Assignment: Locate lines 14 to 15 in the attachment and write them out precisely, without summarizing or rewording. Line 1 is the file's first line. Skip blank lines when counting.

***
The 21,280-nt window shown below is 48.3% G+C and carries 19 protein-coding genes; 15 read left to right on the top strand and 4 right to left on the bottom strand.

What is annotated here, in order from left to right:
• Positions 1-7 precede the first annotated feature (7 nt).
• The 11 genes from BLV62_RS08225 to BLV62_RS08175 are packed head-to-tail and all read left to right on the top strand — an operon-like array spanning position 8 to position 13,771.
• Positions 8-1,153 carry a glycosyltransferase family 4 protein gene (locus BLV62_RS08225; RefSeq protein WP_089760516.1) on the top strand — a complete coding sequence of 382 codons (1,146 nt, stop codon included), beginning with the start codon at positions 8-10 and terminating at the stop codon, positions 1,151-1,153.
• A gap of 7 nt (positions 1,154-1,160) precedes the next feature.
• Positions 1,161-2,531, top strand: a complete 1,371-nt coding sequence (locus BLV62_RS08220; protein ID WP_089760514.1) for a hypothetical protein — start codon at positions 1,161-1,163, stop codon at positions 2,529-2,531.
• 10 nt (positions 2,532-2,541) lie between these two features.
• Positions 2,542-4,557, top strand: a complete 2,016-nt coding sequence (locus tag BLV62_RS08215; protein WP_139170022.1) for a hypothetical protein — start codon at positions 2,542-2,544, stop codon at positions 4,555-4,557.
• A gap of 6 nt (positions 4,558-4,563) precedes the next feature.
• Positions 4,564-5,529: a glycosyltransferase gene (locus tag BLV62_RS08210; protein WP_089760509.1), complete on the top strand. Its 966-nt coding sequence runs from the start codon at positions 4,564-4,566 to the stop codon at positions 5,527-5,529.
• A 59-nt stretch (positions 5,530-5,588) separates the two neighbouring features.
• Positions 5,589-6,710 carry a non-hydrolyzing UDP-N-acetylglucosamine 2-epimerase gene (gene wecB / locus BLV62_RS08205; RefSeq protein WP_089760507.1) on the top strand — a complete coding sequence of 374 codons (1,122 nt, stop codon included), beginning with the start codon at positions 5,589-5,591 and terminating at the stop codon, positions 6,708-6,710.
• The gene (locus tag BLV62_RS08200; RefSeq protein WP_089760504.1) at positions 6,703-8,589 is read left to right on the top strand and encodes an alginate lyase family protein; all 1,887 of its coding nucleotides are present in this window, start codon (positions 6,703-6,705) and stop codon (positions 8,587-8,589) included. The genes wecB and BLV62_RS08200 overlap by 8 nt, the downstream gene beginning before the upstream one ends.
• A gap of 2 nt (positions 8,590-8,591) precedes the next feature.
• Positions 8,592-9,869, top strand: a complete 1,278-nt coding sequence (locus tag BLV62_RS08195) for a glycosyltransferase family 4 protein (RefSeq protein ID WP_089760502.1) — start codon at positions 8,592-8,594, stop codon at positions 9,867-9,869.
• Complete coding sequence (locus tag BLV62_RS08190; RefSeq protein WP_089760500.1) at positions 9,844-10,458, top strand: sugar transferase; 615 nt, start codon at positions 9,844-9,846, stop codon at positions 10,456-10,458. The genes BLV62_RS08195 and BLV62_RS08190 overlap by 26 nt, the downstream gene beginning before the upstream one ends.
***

• The gene (locus tag BLV62_RS08200; RefSeq protein WP_089760504.1) at positions 6,703-8,589 is read left to right on the top strand and encodes an alginate lyase family protein; all 1,887 of its coding nucleotides are present in this window, start codon (positions 6,703-6,705) and stop codon (positions 8,587-8,589) included. The genes wecB and BLV62_RS08200 overlap by 8 nt, the downstream gene beginning before the upstream one ends.
• A gap of 2 nt (positions 8,590-8,591) precedes the next feature.